NEW YORK — Researchers have mapped out how the blood and immune systems develop within prenatal bone marrow using single-cell omic approaches.
As part of the Human Cell Atlas, an international consortium started in 2016 with the goal of creating reference maps for all cell types, scientists previously examined how hematopoiesis first occurs in the yolk sac and liver. Now, researchers have examined how its development continues in prenatal bone marrow, which then produces blood and immune cells for the rest of individuals' lives.
But disturbances to the establishment of hematopoiesis can lead to an increased risk of immune disorders and leukemia, something that is more common among individuals with Down syndrome.
To map the development of blood and immune systems, researchers from the Wellcome Sanger Institute and elsewhere profiled cells found within fetal bone marrow from more than a dozen fetuses, including four with Down syndrome. As they reported this week in Nature, the researchers found that blood and immune cells quickly diversify within the bone marrow, within six to seven weeks in the second trimester of pregnancy, and the balance of cells produced differs from that seen in fetal liver.
"However much we may have thought that we understood the immune system, it is actually far more complex than we had realized," co-senior author Muzlifah Haniffa from the Sanger Institute and Newcastle University said in a statement. "Data like this provides the resolution needed to properly understand what is happening at a molecular level during development."
To develop their atlas, the researchers analyzed single bone marrow cells collected from nine fetuses between 12 and 19 weeks of age post-conception and four samples from fetuses with Down syndrome.
In all, they generated data on nearly 116,000 different cells, including mRNA and epitope data, which they compared to single-cell reference data from cord blood, yolk sac, and fetal liver samples.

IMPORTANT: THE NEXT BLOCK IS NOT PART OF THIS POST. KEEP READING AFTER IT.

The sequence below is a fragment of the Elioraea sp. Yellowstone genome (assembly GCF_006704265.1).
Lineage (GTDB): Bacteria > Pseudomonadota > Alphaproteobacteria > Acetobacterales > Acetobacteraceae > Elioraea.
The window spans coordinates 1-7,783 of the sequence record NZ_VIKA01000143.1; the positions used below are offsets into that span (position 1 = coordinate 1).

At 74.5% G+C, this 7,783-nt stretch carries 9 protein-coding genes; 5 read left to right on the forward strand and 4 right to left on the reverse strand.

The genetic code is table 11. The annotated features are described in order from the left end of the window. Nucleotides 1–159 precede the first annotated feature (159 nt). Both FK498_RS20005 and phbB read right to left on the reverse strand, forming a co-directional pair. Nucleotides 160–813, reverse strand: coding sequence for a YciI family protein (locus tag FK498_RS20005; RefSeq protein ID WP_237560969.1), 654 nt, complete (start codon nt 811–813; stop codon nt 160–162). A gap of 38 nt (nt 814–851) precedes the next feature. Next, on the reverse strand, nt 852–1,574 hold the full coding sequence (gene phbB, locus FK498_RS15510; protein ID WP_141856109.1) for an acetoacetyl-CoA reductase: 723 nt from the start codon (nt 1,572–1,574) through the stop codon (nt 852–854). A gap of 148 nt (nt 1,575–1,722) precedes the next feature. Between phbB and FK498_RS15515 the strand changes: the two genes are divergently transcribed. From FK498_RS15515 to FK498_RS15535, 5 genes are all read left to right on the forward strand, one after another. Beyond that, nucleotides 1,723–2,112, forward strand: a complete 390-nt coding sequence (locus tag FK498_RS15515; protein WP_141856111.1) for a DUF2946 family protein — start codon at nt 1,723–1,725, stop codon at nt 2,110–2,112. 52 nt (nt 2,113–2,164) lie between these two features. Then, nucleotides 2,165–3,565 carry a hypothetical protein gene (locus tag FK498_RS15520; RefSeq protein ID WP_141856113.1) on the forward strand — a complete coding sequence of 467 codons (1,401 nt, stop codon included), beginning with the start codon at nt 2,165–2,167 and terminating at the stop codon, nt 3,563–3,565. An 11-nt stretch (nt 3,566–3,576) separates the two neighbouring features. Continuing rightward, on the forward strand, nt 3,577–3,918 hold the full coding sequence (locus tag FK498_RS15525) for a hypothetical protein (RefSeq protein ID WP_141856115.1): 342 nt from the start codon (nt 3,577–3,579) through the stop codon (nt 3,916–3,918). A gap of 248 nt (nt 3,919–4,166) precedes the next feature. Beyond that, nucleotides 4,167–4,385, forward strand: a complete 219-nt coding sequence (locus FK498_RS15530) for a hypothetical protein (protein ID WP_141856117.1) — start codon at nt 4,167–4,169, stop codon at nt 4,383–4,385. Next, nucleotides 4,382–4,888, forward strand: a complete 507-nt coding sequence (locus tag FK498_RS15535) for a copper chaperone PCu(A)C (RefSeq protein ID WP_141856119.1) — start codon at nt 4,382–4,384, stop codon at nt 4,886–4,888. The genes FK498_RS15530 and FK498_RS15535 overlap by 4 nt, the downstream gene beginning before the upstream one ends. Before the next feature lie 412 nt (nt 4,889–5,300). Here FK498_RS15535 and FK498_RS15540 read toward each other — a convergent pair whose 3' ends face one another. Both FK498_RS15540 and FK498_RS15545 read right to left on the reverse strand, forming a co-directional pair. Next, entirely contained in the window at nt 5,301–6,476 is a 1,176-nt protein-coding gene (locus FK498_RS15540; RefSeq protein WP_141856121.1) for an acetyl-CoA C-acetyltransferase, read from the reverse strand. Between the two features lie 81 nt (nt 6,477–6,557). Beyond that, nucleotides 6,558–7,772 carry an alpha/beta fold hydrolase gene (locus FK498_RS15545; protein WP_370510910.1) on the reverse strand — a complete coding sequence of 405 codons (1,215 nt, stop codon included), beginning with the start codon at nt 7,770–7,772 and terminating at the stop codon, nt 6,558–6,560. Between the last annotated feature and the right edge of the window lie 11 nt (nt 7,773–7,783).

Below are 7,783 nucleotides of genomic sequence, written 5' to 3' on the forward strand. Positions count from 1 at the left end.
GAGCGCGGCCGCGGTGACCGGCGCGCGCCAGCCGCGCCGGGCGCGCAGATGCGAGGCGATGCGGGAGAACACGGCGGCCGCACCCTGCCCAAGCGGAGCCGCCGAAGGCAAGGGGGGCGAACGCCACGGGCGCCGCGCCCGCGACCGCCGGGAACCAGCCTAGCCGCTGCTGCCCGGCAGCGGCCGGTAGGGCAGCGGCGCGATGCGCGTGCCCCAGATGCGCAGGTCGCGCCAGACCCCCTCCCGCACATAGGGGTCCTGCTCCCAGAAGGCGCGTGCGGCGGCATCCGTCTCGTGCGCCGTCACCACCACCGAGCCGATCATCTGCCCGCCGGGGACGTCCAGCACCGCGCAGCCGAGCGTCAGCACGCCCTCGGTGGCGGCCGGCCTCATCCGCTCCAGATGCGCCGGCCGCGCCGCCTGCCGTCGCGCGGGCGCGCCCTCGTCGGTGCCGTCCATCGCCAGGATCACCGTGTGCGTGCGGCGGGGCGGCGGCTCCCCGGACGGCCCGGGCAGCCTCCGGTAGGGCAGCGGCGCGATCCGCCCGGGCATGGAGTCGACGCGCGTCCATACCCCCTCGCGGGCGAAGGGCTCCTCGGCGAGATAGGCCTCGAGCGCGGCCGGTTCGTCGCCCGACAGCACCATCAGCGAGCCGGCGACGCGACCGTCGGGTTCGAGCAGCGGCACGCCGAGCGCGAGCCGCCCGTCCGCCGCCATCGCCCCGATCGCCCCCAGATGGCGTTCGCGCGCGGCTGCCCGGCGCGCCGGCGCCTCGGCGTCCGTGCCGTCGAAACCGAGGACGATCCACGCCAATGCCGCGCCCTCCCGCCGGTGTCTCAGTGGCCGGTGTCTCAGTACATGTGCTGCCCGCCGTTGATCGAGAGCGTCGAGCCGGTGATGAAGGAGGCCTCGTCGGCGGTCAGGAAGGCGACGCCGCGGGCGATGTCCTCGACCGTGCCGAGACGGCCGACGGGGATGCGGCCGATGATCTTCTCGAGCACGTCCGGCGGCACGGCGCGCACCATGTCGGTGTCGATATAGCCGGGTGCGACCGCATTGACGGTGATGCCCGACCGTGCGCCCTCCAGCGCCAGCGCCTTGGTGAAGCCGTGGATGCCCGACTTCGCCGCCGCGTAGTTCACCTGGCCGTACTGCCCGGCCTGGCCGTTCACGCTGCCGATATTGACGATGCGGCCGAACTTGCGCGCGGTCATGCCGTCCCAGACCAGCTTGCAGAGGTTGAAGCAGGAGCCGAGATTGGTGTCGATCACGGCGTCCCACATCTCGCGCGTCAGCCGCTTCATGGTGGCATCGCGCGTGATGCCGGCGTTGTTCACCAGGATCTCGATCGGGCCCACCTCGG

The researchers found that the portion of blood and immune cells, in relation to stromal cells, increases quickly between 12 and 19 weeks post-conception. Before then, the ratio of blood and immune cells to stromal cells is 5:1 but increases to 18:1. The number of B lymphoid cells in particular increased in comparison to age-matched fetal liver samples. These cells, the researchers noted, are needed to both respond to infections and mount a vaccine response.
Additionally, myeloid cells were more expanded among fetal bone marrow than in yolk sac or fetal liver, and granulocyte and monocyte precursor cells in fetal bone marrow expressed higher levels of CEBPA, a neutrophil specification, as compared to SPI1, a monocyte specification, than in fetal liver.
The researchers noted the emergence of plasmacytoid cells and natural killer cells within fetal bone marrow in addition to the development of B cells.
At the same time, the researchers uncovered differences between Down syndrome and disomic bone marrow samples. For instance, as compared to age-matched samples, Down syndrome bone marrow samples had lower levels of megakaryocytes and B cell lineages and an enrichment of erythroid cells. Down syndrome bone marrow samples additionally overexpressed chromosome 21 transcription factors with roles in hematopoiesis.
"We know that children with Down syndrome have a higher risk of developing leukemia but we don't know why," co-senior author Irene Roberts from the University of Oxford said in a statement. "This study characterizes some of the differences in gene expression in their bone marrow, which will allow us to start figuring out whether these differences are significant and in what way. We hope this will ultimately help researchers develop better ways of treating, or even preventing, leukemia in these children."